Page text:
Three dumpy bags of local quarry stone were carefully lowered onto our neighbour’s parking area on Friday. I set to work straight away, wheeling it in my trusty wheelbarrow up to the top end of the garden. Two tonnes were shifted on Friday afternoon, the remaining tonne on Saturday morning.
Our estate was built 40 odd years ago on farmland, indeed, the road we live in is named after the farmer. Our garden occupies what was the corner of a field, bounded on two sides by a soil bank that was probably faced with stone in the past. Last year one neighbour had the section of bank between us removed and replaced with a fence, leaving a ten meter stretch of bank running into the corner of the garden. What the landscapers failed to do was to shore up the cut end of the bank that remained. That was my first task on Saturday morning.
The stonework on our side of the boundary is 70 cms high, but the neighbour’s garden is about 60 cms lower, so on their side I had to dig soil away down to their level, then build it back up with stone. Once that was done and backfilled with soil, I brought the stonework back into our garden and constructed a ninety degree corner into the main run of the wall. I sorted out some of the longest pieces of stone to build into the corner for stability.
By close of play on Saturday I had built up to around 60cm height for about 3m along the bank. I’d hit 5 o’clock, or as it’s better known round here, beer o’clock.
Sunday morning saw battle commence once more. I set up my camera on a tripod and hit the shutter on the hour, every hour, from 9 til 5. I thought I might get it finished, but it still needed another course of stone along about half its length. I was getting to the end of the stone, which meant there often wasn’t a piece the size and shape I wanted for a particular spot.
I have to admit I was a bit thrown by how variable the stone was in size and shape. There are many miles of stone walls (built with mortar), and hedges (packed with soil), in Cornwall. No two are the same. I imagine they get somewhat different types of stone even from different parts of the same quarry but what I got wasn’t what I was expecting. What I expected was flat pieces of various sizes and thicknesses but with a more or less flat top and bottom face and an edge that would form the face of my wall. There were a few like that, but mostly it was lumps with faces at odd angles. There’s a nagging thought in my head that I might have been fobbed off with a lot of reject stone that a more experienced customer might have taken one look at and told them to take away. The fact is I have no idea, I could as easily have been given a very good sample or an entirely average one, I just don’t know.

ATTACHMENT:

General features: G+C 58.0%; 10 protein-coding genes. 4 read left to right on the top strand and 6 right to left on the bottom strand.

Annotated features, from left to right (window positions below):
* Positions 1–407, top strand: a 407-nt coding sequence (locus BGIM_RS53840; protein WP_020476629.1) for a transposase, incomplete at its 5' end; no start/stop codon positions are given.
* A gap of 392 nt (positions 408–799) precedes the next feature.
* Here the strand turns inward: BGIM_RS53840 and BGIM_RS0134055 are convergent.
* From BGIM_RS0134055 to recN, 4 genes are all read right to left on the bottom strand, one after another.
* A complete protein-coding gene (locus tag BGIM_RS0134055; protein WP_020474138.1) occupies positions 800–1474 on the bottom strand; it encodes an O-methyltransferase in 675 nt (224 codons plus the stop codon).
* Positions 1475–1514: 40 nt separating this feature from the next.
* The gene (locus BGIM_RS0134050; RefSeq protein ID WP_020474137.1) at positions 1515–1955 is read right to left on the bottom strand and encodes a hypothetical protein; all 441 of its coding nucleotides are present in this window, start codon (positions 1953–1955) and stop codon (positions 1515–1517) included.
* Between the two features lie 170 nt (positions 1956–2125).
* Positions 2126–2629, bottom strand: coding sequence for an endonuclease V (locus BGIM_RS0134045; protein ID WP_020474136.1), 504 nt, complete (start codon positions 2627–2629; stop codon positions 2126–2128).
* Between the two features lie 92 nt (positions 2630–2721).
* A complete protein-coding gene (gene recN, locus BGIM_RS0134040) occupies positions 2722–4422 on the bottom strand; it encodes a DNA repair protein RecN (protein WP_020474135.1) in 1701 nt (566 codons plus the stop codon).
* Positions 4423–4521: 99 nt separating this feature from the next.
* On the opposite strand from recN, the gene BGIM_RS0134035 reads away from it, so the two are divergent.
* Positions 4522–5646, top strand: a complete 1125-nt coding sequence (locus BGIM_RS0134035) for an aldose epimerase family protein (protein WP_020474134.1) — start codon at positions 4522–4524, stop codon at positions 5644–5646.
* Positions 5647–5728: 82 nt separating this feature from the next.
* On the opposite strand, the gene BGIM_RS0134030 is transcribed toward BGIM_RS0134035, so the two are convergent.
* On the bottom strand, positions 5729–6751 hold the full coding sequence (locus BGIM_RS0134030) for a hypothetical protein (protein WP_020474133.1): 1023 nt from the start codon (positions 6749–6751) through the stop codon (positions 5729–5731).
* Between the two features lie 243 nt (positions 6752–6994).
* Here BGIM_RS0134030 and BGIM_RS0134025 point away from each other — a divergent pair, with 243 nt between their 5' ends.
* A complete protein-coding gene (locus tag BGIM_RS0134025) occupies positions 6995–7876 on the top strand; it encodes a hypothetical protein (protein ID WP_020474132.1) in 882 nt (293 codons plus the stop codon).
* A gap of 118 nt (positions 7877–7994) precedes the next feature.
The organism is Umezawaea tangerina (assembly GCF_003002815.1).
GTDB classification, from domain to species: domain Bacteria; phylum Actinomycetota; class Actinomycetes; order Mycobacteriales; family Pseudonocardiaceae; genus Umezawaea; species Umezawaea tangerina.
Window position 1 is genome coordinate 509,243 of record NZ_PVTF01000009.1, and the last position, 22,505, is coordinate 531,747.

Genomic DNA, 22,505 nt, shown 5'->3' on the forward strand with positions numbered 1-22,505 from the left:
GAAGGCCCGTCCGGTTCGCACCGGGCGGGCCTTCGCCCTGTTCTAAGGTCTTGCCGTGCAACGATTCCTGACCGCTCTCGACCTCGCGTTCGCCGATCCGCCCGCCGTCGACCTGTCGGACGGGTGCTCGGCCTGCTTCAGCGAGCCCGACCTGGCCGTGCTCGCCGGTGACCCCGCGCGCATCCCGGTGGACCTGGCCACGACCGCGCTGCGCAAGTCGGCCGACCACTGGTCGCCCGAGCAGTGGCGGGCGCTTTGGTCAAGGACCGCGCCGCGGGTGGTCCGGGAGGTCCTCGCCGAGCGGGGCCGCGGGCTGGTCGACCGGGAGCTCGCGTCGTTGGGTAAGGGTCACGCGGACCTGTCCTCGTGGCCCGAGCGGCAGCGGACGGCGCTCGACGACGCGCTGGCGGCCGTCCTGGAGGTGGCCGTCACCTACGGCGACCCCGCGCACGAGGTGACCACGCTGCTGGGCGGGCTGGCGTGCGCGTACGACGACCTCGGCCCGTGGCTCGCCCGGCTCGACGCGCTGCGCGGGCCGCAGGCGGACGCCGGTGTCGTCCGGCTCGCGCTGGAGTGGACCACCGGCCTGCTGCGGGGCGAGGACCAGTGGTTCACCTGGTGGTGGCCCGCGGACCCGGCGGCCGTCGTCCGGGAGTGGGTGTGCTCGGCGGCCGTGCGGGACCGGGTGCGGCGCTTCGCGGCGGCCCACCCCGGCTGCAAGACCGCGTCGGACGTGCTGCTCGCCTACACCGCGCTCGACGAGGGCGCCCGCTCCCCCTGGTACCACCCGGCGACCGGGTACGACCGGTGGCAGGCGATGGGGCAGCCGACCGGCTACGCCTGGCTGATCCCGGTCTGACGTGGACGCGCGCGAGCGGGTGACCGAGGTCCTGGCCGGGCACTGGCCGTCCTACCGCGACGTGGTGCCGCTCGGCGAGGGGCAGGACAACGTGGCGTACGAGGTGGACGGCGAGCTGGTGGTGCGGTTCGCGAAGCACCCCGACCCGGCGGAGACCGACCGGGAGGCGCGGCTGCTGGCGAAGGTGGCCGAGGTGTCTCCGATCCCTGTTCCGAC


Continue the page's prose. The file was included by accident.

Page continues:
I did the best I could with what I had. I picked good faces to form the front of the wall, I ran some longer pieces straight into the bank, to bind the stone to the bank. I tried to keep it straight but to have a slight batter against the bank. I filled in with soil as I went up, tamping it down firmly with a piece wood. With about 15cms to go, I pulled a line tight across the top and fitted a final course to give reasonably straight top to the wall. I tried to ensure that every piece was held in place by being wedged between its neighbours or held down by a piece on top, preferably both.
The next phase is to erect a fence along the middle of the bank but I’m hoping for a few days break before the materials for that get delivered. I need to get my trusty double handed shovel back to dig holes for the posts. On present plans I’ll dig this area over then leave it for the winter. My present plans have a habit of not lasting long so that probably won’t happen.
Moving the tunnel was definitely the right thing to do but it’s robbed me of an out of sight dumping ground for spare paving slabs and pots of struggling plants. It’s also robbed me of the place I put plants pending a decision about what to do with them. The plant atop the wall is a prostrate camellia, still in its pot but that might well find a home up there. I’ve already planted a few daffs and chionodoxas along the top. It’s a start.